• Are there any special things you want to include in the new bath like a towel warmer, dramatic shower fixture or skylights for instance?
  • What style of bath are you considering? Traditional, modern or funky-eclectic maybe?

It’s a great idea if you haven’t already done so, to check out sites like, or search through any of the many magazines that display home design such as San Diego Home and Garden to be inspired and to get a better idea of the type of design that most appeals to you.

Fixture Choices
Bath-fixtureA more Spacious Shower. Today’s showers can include all kinds of features such as body sprays, rain shower heads, hand showers, multiple shower heads, seats, and infinity drains. A walk-in (or roll-in) shower with no curb can be the right choice for folks of all ages. Some are choosing to locate the shower and tub in a shared space by placing a freestanding tub in the center of the shower zone. If given the right dimension, the tub can “float’ within the space and creates a more dramatic effect of openness. Though large tubs are optional in a master bath, if it’s one of your must haves you may consider today’s effervescent tubs and those featuring heated air jets that emit warmth and bubbles which are an increasingly popular choice versus the water-jet Jacuzzi types. Still a standard and always popular, basic bath tubs are a “greener” way to go and are less likely to be positioned in a corner where they take up valuable square footage. Standard tubs are smaller but can still be large enough for two.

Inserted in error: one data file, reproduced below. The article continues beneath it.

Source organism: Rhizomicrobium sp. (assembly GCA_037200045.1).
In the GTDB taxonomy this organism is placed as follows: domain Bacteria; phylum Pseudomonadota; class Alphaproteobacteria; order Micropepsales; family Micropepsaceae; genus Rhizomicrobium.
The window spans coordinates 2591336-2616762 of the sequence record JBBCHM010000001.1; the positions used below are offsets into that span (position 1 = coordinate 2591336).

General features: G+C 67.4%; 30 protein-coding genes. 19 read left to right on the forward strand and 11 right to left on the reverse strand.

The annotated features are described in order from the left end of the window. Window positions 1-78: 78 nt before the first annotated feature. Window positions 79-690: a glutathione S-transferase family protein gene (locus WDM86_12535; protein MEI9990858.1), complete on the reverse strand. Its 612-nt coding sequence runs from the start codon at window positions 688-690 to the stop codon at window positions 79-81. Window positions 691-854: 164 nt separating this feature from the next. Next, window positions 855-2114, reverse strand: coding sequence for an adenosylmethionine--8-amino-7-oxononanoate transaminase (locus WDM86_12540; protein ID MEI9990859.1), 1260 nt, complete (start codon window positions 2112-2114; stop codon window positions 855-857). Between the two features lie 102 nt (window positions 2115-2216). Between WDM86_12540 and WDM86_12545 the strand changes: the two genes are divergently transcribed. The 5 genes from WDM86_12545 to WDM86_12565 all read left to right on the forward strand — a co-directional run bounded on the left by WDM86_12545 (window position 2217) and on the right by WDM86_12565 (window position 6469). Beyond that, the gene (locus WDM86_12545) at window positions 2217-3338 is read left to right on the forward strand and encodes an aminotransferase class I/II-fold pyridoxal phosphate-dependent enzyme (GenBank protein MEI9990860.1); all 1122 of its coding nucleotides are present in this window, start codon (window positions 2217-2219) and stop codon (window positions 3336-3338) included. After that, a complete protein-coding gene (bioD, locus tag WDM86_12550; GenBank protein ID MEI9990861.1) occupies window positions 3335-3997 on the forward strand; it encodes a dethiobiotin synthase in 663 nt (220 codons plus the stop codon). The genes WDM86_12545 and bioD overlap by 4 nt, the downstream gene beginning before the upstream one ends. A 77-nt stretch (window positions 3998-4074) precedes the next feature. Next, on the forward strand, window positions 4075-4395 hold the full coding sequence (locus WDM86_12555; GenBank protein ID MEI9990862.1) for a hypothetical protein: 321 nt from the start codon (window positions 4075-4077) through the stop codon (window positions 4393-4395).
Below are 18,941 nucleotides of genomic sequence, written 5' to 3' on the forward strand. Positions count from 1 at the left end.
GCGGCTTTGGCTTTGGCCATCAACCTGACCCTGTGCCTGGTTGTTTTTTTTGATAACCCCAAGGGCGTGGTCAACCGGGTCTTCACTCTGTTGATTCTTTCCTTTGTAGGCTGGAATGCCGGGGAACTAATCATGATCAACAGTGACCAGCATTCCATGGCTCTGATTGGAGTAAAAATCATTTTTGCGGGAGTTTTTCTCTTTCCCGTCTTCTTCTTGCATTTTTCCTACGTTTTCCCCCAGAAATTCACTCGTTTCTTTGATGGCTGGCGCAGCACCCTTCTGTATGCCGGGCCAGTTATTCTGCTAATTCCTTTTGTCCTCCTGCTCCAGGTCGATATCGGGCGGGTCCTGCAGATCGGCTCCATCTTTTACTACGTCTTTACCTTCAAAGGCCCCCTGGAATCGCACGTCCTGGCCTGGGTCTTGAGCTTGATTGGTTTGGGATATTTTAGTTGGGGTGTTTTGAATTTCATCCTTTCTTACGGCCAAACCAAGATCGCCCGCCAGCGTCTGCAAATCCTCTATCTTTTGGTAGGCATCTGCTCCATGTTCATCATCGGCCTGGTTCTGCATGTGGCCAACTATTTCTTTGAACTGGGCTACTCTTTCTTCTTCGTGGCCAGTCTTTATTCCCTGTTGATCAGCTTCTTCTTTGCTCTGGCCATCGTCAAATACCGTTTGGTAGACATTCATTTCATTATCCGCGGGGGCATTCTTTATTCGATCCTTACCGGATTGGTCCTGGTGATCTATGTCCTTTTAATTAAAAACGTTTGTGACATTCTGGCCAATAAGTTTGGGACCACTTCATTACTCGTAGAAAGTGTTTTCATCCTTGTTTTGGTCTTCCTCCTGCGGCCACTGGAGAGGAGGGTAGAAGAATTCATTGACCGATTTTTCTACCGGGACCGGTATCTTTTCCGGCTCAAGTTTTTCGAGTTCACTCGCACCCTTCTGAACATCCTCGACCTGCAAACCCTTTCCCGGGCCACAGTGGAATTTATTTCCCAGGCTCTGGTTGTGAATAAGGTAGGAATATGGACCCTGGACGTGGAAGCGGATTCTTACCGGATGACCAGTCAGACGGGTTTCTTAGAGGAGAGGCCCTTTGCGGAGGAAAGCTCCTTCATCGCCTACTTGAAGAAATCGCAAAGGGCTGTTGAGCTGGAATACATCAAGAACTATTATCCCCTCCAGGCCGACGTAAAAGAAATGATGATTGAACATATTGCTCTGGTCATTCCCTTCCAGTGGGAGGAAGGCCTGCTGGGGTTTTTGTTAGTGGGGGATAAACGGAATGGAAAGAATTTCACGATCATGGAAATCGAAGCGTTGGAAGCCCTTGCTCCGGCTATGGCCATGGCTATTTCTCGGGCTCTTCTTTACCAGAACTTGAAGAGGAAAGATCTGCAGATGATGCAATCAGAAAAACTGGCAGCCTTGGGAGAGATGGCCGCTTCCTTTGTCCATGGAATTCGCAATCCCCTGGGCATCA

Privacy for each of you; having the loo behind closed doors within the master bath gives everyone more privacy, especially when the space will be used by two at the same time. Ventilation and lighting are key in this closed off space, and it’s nice to install a dedicated vanity with storage if possible. Dual sink vanities can gain a measure of  privacy when a shelving unit or pony-wall is positioned between the sinks.

Some other features to consider for a your Master Bath retreat:

  • Cabinets that look like furniture pieces with footed legs and antique detail
  • Steam showers
  • Tile that scales the entire wall, borrowed from European design
  • Magazine rack
  • Television or stereo system built into cabinetry (or behind the mirror in the case of the TV)
  • Heated towel racks—or, as an alternative, a warming drawer that would be installed in a kitchen can efficiently do the job of warming linens in the bathroom
  • Expanded windows and skylights to let in natural light
  • The use of Japanese-style screening in walls separating the toilet and rest of bathroom so the space feels open yet private

Family and Service Bathrooms